The performance gap between poor and middle-income students in Washington has grown more than in any other state.
During the past 12 years, the gap in achievement between poor students and others in Washington has widened more than in any other state, according to an analysis released Thursday.
When interpreting student performance, much depends on whether you’re a glass-half-empty sort of person or more of a Pollyanna, and Washington ranks above the national average in many areas, including overall scores, household income and the number of adults with a college degree.
But between 2003 and 2015, low-income fourth- and eighth-graders lagged significantly on state tests, while nationally those gaps have narrowed. Only Washington, D.C., with a stunning 24-point difference between its poor and middle-income kids, showed greater disparities.
The data is part of a yearly report by Education Week, a national newsmagazine, and provides a lens through which to evaluate results of the No Child Left Behind Act, the national law aimed at improving school accountability, that was tossed late last year amid criticism that it emphasized testing over instruction.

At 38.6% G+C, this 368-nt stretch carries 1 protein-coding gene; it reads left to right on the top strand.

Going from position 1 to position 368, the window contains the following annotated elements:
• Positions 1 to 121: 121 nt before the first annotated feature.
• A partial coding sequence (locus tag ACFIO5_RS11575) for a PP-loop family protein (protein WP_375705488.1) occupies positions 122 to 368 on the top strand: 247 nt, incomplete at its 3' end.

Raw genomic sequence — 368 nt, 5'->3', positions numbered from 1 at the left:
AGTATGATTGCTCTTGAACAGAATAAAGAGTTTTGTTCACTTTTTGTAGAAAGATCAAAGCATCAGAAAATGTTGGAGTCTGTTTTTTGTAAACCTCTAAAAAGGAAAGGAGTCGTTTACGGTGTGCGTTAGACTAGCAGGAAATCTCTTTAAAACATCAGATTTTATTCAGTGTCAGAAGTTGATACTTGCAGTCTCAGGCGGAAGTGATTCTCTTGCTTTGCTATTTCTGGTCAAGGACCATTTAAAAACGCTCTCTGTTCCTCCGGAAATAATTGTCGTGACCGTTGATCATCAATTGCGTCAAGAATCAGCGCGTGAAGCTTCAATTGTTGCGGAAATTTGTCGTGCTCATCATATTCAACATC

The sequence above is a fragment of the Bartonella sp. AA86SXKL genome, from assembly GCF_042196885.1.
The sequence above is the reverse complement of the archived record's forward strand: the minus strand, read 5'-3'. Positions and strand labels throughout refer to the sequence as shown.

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That law went into effect in 2002, and since then overall scores on the National Assessment of Educational Progress, have improved, but only slightly.
For high school seniors, performance has been flat since 2009. And after 10 years of gradual improvement for elementary and middle-school kids, average scores in math and reading have been on the decline since 2013.
Christopher Swanson, vice president of Editorial Projects in Education, which publishes Education Week, said states are now freer to chart their course, which opens the door for innovation, but also uncertainty.
“Called to Account: New Directions in School Accountability” compares performance in three broad categories: K-12 student scores, school funding and life outcomes.
As has been true for the past nine years, Massachusetts ranked No. 1 overall in the study and received an “A” grade. Washington, with a comparable population, rated a “C”, with lower graduation rates and far fewer young adults entering college (52 vs. 70 percent).
It’s not necessarily about money. Though Washington faces court-ordered increases in education spending after years of bare-bones funding, Massachusetts ranks 23rd nationally in the portion of tax dollars it earmarks for schools, right in the middle of the pack. Washington ranks 41st.